f) confronting surfaces of the top portion of the container and the lid having respective cooperating, portions shaped in an overall tapering manner, more narrow towards the top of the container, so that downward pressure from the lid towards the container substantially aids in holding the container against the bottom support; and
g) a seal between the confronting surfaces;
h) a mid-ring, separate from the reaction vessel and being positioned generally mid-way between top and bottom of the reaction vessel; the mid-ring supporting the bottom of the container; the mid-ring being interposed between the bottom of the pre-sealed container and the membrane; and
i) stop structure within the reaction vessel providing a stop to downward movement of the mid-ring.
58. The arrangement of claim 57, wherein the lid includes an upper, outwardly-facing, lip-receiving surface that surrounds a top portion of the container; the lip-receiving surface receiving a portion of a lower lip of the mouth of a person consuming the contents of the container.
Description
FIELD OF THE INVENTION

The present invention relates to an arrangement for beverage and/or food in which the beverage and/or food can be heated or cooled by self-contained structure in the arrangement.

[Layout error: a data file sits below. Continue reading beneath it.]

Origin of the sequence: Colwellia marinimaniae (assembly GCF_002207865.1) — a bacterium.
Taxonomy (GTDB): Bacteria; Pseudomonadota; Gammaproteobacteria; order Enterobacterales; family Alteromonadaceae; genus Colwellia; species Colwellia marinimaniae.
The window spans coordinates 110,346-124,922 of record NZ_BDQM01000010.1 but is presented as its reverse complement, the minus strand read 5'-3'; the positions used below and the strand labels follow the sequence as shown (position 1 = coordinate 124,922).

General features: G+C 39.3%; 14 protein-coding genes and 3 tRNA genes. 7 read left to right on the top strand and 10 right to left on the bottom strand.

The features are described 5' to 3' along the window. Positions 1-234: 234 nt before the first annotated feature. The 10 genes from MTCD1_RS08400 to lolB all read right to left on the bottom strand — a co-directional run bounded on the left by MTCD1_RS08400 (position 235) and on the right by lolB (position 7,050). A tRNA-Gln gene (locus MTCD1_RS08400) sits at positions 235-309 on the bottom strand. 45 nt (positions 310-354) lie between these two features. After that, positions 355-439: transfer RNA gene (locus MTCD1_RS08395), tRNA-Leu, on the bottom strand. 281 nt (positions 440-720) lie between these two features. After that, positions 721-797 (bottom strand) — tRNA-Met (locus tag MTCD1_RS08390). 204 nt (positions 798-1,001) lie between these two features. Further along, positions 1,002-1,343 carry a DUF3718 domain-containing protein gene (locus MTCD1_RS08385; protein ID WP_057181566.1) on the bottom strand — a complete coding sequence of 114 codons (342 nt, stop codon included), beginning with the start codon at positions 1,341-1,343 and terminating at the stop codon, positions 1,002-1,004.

BACKGROUND OF THE INVENTION

A variety of arrangements for self-heating or self-cooling beverage and/or food have been proposed in the prior art. The arrangements typically include a reaction volume in which liquid and solid reactants combine, when desired, to create heat or cold, which is then imparted to a container for beverage and/or food. Often, such containers for beverage and/or food are proprietary in design. This usually increases the overall expense of manufacture since government regulations or standards must be specially met for the proprietary container.

Other prior art arrangements do use containers that are pre-sealed, and possibly are not proprietary in design. But, such arrangements, as shown in U.S. Pat. No. 4,002,235, for instance, have a somewhat complicated construction, which increases their cost.

It would, therefore, be desirable to provide arrangements for self-heating or self-cooling beverage and/or food that use standard, commercially available containers for the beverage and/or food, and which are simple in construction.

SUMMARY OF THE INVENTION

In one embodiment, the invention provides an arrangement for heating or cooling a pre-sealed container for beverage and/or food includes a reaction vessel with a reaction volume in which first and second reactants intermix when desired to change the temperature in the reaction volume. A pre-sealed beverage and/or food container thermally contacts the reaction volume, and has a generally tubular shape with a bottom, and a top with means for opening the container. A lid surrounds, and is sealed to, the top portion of the container, for enclosing part of the reaction volume. Confronting surfaces of the top portion of the container and the lid have respective cooperating, portions shaped in an overall tapering manner, more narrow towards the top of the container, so that downward pressure from the lid towards the container substantially aids in holding the container against a bottom support for the container. A seal is positioned between the confronting surfaces.